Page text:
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I love reading. I especially love reading fantasy. Voracious reading (and I mean hours spent as a loner teenager in my bedroom) sparked in me both a love of genre and also a desire to write my own stories. Little has changed since then. I still read predominantly fantasy and like to keep up with new releases. Initially I started writing reviews to use as material for my website; now I write them for Fantasy Faction, a brilliant site and the home of all things fantasy on the web.

I don't see myself as a 'reviewer' in an official capacity – rather as a reader publicly reflecting on a book I've just finished. I usually have to get a few dozen pages into a book before I know whether it’s something I’ll be comfortable reviewing. Not all books are easy to summarise critically. Sometimes they’re too clever for me and I hesitate to pit my powers of dissection against the author’s. Other times I simply can’t get an overall sense of the narrative. In some rare cases, I hold the book too sacred to subject it to cold scrutiny. My personal practice is never to review a book I don’t finish, as I feel it’s hard to express a rounded opinion when you’re not in full possession of the facts.

For those books I do review, I read in much the same way as I would for enjoyment, with one difference. I’m consciously on the lookout for obvious themes, or patterns of plot and character – things I’ll be able to weave into a subsequent review. I also own up to the heinous crime of folding down page corners, especially if it’s a long book. Returning later and trying to work out why I folded them down is all part of the fun.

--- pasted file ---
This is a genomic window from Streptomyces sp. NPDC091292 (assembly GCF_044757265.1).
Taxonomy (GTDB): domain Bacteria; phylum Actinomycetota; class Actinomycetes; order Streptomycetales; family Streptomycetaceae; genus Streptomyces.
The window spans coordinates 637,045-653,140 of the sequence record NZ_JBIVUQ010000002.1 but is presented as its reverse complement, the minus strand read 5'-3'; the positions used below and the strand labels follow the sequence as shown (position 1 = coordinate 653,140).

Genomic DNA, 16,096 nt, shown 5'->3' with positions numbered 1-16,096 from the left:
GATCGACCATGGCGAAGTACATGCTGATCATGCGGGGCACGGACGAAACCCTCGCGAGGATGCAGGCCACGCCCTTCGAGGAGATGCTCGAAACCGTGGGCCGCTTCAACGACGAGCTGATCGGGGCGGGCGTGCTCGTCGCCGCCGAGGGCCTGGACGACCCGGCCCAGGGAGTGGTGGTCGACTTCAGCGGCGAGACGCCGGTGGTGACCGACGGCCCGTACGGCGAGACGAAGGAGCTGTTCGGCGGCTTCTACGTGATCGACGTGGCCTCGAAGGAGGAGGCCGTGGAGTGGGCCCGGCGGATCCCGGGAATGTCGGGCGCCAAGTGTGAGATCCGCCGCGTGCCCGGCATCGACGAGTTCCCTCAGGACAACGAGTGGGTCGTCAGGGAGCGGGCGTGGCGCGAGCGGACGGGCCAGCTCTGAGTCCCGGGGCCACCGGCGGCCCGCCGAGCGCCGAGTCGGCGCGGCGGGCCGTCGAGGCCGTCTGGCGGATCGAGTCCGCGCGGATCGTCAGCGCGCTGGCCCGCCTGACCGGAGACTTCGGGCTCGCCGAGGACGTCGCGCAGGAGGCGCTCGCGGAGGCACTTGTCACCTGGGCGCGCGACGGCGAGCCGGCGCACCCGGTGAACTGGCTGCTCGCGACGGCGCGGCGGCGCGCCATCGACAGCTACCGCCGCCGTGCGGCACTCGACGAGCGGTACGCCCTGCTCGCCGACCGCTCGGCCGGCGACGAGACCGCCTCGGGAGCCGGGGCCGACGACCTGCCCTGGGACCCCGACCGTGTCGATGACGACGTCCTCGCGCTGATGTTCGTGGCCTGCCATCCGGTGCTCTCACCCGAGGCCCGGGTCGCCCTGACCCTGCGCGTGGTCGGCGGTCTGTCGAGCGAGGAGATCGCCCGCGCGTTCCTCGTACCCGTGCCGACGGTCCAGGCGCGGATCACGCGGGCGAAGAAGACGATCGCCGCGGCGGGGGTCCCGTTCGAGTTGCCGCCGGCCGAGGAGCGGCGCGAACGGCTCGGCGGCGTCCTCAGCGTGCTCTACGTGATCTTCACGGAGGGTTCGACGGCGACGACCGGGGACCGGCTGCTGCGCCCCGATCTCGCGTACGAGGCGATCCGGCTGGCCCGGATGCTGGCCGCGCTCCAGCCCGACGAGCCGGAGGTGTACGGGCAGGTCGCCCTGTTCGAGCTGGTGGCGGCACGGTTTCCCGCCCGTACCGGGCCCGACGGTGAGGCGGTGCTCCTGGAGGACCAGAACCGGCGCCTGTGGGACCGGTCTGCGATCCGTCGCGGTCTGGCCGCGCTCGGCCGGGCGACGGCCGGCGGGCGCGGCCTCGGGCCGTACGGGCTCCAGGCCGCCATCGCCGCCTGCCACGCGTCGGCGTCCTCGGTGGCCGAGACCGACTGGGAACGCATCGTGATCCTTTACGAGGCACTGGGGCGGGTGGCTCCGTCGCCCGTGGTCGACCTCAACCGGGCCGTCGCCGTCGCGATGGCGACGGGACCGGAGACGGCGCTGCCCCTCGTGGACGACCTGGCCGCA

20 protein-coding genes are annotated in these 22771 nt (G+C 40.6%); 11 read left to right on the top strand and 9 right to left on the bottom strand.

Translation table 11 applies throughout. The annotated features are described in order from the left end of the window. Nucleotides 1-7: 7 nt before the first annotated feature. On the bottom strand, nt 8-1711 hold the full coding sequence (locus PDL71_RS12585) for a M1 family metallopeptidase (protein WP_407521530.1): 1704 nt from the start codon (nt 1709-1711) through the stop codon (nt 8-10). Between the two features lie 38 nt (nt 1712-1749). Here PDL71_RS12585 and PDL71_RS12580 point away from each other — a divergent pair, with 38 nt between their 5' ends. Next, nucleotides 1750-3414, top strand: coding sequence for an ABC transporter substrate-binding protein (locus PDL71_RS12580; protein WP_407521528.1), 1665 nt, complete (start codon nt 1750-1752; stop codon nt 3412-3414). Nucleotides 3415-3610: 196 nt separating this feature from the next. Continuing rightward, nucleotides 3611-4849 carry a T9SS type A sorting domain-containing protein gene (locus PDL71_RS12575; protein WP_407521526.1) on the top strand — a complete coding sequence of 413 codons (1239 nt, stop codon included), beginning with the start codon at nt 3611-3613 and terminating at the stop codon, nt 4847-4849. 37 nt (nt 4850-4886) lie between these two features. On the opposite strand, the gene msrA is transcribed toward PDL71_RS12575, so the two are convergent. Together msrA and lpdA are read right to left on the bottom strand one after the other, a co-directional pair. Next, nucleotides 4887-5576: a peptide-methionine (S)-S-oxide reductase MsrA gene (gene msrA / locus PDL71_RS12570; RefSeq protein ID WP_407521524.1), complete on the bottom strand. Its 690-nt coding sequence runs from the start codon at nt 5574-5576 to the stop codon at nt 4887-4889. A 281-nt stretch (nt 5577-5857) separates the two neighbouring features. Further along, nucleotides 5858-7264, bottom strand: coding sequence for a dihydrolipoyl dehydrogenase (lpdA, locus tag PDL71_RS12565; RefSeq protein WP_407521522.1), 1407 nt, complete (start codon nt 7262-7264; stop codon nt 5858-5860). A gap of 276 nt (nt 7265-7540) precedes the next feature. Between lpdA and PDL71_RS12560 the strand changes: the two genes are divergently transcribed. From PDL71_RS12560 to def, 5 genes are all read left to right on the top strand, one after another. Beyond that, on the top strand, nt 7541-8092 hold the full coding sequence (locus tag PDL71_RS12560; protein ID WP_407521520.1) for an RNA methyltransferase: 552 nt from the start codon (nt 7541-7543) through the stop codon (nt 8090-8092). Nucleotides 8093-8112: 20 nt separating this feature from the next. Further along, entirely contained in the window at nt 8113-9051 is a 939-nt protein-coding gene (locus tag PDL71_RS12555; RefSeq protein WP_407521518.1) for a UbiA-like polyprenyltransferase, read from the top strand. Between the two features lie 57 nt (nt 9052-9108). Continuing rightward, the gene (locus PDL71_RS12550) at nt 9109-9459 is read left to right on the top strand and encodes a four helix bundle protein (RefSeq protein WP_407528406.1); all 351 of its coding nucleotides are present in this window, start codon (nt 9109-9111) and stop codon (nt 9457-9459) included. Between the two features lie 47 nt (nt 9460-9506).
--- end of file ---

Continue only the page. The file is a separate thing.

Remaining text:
Taking the time to think about a story, to recognise the aspects that made it enjoyable, as well as those that didn’t work, actually enhances your appreciation of a book, and of an author’s craft. The act of expressing a critical opinion hones an important set of skills – the ability to summarise and evaluate in a way other readers will find helpful as well as accessible.

Throw in the fact that I’m also a writer, and there’s another dimension to the reader-reviewer relationship. With some books, my inner critic just can’t take a break and starts pointing out unnecessary adverbs, pieces of info-dumping, repeated words, etc. – all the niggly things I try to iron out of my own writing. The same critic also picks up on the good stuff – brilliant metaphors, richly-drawn characters and deft plotting. Learning to recognise these things in other books helps to improve your own stories. Writing is such an introverted act, it’s important to spend time outside your universe, to see the world through another author’s (and their characters’) eyes.

The bottom line: when it comes to reader, writer and reviewer hats . . . well, they’re probably all the same hat. Perhaps with a different coloured band, or lining. Before this metaphor runs away with me, I’ll say that reviewing books can be a lot of fun as well as a useful exercise. Reviews mean that people care enough about a writer’s work to take the time to talk about it. As a writer, there’s nothing more I could hope for.

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Lucy's the celebrated author of The Worldmaker Trilogy, which began with the magnificent Starborn, followed by Heartland and the final installment, Firestorm due December 2017. 

A sample of her reviews can be found below:

The Traitor by Seth Dickinson

Uprooted by Naomi Novik

Smiler's Fair by Rebecca Levene

The Sleeper and the Spindle by Gaiman and Riddell